And here’s the third rail …. religion.
    Most religions have entire categories that are not only acceptable to discriminate against, according to whatever holy book you’re adhering to you are required to discriminate against these groups.
    Children grow up in these institutions, witnessing these behavios first hand and being told that it’s what God wants.

    It’s easy to point to the more extreme sects of certain religions – requiring women to be completely covered when in public, or not allowing women to drive or work outside the home.
    But even some of the large “western” religions directly discriminate. No female priests in the Catholic Church, let alone bishops, cardinals, etc.
    Homosexuality condemned as a sin and “those people” shunned and shamed.
    Even “religious” bakers operating a for-profit public business refusing to bake a cake for a gay wedding. The very definition of discrimination.
    And when you stand up and call this outrageous, blatant discrimination you’re shouted down and blamed for infringing on their freedom of religion.

    Religion. The last bastion of acceptable discrimination.

    • Paul (Drak Bibliophile) Howard November 3, 2017 at 6:33 pm #

      Do you really want the government to tell you (or your religious friends) how to practice their religion?

      On second thought, perhaps you would approve of the government “banning” certain religious practices.

      • Pyo November 3, 2017 at 7:00 pm #

        The problem is that in many countries the devision isn’t always entirely clear. It’s one thing to be all “what they do in their private life is their business”, but for example in Germany, churches are allowed to collect membership fees / taxes through the state. They are allowed to hold religious eduction in school. They are allowed to run partially state-financed kindergartens, care facilities, and so on.

        And there is unsurprisingly a debate about how much discrimination can be tolerated when it’s financed by public money.

        And when it comes to things like marriage, even if it’s state registered and done by state officials, people often start talking about “Christian traditions” and so on, non-sense that it is (like, let’s start burning witches again, too, that’s also very traditional…).

      • Paul (Drak Bibliophile) Howard November 3, 2017 at 7:06 pm #

        Yep, refusing to bake cakes for gay weddings is “just like burning witches”. [Sarcasm]

        Oh, it is very interesting that the Spanish Inquisition got quickly out of the “witch hunt” business because they saw no evidence that the “witches” had any magical powers let alone using said powers to harm others. 👿

      • Pyo November 3, 2017 at 7:27 pm #

        No, but it serves to illustrate that “traditions” don’t mean anything except for “it’s been done a long time”. Traditionally, children were kept quiet with alcohol (stupid idea). Traditionally, bloodletting was a treatment for nearly everything (equally stupid idea). And so on. Some of that stuff is still done today. New stupid stuff is becoming “traditional” variously every day.

        What I’m saying is that “tradition” is no argument for anything. If your only argument is that it is tradition, you have no argument.

      • Paul (Drak Bibliophile) Howard November 3, 2017 at 7:44 pm #

        And because it’s “just tradition”, the government can force people to change their religion.

        Sorry Pyo, I’m not going to argue “gay marriage” here nor am I going to argue religion here.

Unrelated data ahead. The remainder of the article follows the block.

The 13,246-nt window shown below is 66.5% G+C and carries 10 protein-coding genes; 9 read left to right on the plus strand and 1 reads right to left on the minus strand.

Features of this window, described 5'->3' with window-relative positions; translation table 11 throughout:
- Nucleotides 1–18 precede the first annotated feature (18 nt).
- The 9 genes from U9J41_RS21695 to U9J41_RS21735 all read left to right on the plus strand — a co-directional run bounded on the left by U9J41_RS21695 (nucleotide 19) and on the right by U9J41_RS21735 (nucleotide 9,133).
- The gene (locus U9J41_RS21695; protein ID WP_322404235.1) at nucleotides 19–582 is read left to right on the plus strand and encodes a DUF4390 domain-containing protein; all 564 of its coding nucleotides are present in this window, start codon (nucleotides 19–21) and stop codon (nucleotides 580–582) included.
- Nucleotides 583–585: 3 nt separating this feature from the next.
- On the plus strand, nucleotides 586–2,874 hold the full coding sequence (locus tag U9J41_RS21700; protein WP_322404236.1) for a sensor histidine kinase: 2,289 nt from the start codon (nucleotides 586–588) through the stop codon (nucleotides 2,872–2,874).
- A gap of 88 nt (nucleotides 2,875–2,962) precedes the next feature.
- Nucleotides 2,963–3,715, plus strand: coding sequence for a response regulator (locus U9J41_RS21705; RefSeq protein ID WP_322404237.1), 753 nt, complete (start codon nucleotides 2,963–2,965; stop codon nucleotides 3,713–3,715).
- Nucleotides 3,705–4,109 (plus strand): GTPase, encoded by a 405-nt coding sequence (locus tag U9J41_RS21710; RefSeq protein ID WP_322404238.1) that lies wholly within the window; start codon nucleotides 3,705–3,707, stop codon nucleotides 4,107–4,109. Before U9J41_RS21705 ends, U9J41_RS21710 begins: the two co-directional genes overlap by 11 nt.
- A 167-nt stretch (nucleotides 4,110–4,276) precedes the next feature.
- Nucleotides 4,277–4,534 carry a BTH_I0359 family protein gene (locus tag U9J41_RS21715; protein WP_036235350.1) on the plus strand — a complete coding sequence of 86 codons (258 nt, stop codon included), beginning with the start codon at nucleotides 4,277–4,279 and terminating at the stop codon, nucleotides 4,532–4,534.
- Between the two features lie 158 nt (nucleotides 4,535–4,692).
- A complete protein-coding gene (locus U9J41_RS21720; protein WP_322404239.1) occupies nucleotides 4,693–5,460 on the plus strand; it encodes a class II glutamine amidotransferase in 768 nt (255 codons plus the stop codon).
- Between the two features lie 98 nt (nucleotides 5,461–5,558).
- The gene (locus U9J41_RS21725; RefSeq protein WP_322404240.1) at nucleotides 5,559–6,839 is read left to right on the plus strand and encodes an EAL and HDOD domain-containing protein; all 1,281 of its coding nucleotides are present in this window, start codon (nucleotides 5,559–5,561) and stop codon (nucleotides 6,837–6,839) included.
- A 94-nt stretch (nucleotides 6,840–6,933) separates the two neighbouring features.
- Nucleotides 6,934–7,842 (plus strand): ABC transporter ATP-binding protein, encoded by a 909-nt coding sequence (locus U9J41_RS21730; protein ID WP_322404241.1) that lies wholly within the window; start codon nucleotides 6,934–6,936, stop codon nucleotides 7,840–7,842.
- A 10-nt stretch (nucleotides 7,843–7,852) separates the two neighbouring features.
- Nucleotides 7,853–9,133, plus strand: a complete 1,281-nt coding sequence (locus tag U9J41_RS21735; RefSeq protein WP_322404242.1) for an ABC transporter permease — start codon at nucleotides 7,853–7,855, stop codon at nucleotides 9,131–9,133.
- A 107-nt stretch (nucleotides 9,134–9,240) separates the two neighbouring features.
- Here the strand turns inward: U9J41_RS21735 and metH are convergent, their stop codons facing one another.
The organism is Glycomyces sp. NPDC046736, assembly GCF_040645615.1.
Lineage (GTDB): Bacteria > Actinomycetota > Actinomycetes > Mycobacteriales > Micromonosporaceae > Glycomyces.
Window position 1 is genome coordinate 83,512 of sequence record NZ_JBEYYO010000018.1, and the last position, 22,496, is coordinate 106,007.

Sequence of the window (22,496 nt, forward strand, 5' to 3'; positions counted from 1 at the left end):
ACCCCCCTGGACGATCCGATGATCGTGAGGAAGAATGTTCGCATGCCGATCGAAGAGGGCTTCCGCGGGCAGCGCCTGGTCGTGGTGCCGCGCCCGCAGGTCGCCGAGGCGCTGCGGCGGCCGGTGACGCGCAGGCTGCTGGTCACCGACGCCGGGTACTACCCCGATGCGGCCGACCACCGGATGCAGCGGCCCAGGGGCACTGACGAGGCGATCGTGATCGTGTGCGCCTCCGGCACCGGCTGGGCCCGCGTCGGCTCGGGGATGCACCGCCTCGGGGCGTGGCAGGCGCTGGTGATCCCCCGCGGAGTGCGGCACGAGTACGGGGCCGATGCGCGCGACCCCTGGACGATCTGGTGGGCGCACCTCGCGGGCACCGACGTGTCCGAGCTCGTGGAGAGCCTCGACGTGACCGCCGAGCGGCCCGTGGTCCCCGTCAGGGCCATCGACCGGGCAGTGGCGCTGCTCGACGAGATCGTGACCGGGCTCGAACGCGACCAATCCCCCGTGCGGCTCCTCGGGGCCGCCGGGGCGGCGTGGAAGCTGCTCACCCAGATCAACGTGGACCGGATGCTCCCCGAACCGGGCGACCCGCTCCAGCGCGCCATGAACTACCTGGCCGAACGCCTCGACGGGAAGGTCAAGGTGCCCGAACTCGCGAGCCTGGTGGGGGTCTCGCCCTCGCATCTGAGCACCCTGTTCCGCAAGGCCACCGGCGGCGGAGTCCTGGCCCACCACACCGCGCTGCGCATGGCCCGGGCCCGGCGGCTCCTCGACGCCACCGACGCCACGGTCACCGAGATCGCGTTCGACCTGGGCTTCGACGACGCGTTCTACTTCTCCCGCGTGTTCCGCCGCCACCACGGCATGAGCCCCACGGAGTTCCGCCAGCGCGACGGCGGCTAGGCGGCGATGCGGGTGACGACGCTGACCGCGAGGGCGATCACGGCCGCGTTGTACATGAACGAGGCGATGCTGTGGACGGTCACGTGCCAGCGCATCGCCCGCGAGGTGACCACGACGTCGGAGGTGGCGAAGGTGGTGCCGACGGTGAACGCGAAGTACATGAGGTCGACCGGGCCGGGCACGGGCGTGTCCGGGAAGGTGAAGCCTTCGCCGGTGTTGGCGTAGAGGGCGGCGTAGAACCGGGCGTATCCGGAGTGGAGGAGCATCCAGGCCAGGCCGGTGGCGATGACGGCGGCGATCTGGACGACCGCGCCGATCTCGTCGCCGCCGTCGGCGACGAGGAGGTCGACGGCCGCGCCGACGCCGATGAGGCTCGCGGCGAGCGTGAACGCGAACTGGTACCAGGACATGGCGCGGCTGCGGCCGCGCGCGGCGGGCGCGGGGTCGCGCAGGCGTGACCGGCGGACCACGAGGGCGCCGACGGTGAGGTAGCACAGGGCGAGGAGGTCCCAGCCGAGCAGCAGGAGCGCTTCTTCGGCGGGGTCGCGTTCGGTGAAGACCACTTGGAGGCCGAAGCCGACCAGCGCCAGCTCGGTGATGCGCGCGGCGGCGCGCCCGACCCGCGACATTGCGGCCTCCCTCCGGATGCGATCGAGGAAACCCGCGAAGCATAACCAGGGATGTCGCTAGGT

My position is that Government has to have a Damn Good Reason to mess with Religious Practices that harm nobody.

        And don’t bother talking about “how things are done in Europe” as I am firmly against the “State Supported Religion” that exists in Europe.

        Of course, what worries me about Europe’s state religions is that I think that the Left would use Europe’s practices as an excuse to force American Churches to practice Religion as the Left would want them to do.

      • Vapori November 4, 2017 at 9:50 pm #

        I actually think as well that the government should have areal good point when it tries to influence religious practices. still it’s intermingled with all form of double standards and discrepancy.

        Be it in the US or in Europa or outside of the western cultural circle.

        For example the president swears on the bible or two as the last two presidents did. (most presidents in europa do the same.)

        Then still American presidents talk a whole lot more about Religion then most European politicians I’ve seen so far.

        Still governments have always tried to regulate religion not always with good consequences.. but sometimes it was likely necessary. to keep the peace

    • Bewildered November 7, 2017 at 7:05 am #

      The problem is you’re conflating a bunch of different things and blaming religion. You’re also ignoring other forms of discrimination. Take the ‘homosexuality is condemned as a sin’ point. Yes, yes it is. The Bible – I’ll focus on Christianity here, is quite explicit that homosexual intercourse is condemned by God. There’s no wiggle room so the only question is do you obey God, or reject the Bible? You’ve listed that as discrimination, but what about LGBT. K-12 classes in schools? Children are taught that homosexuality is normal, natural and right, that only bad people reject it. What then of those whose children who identity is Christian? They are automatically defined as bad people in that school context by virtue of that identity. When you oppose this outrageous scientifically unsound and legally questionable agenda you’re shouted down and accused of opposing human rights.

      LGBT. At the forefront of the new bigotry and tyranny.

  7. Me November 4, 2017 at 8:27 am #

    Yay reverse racism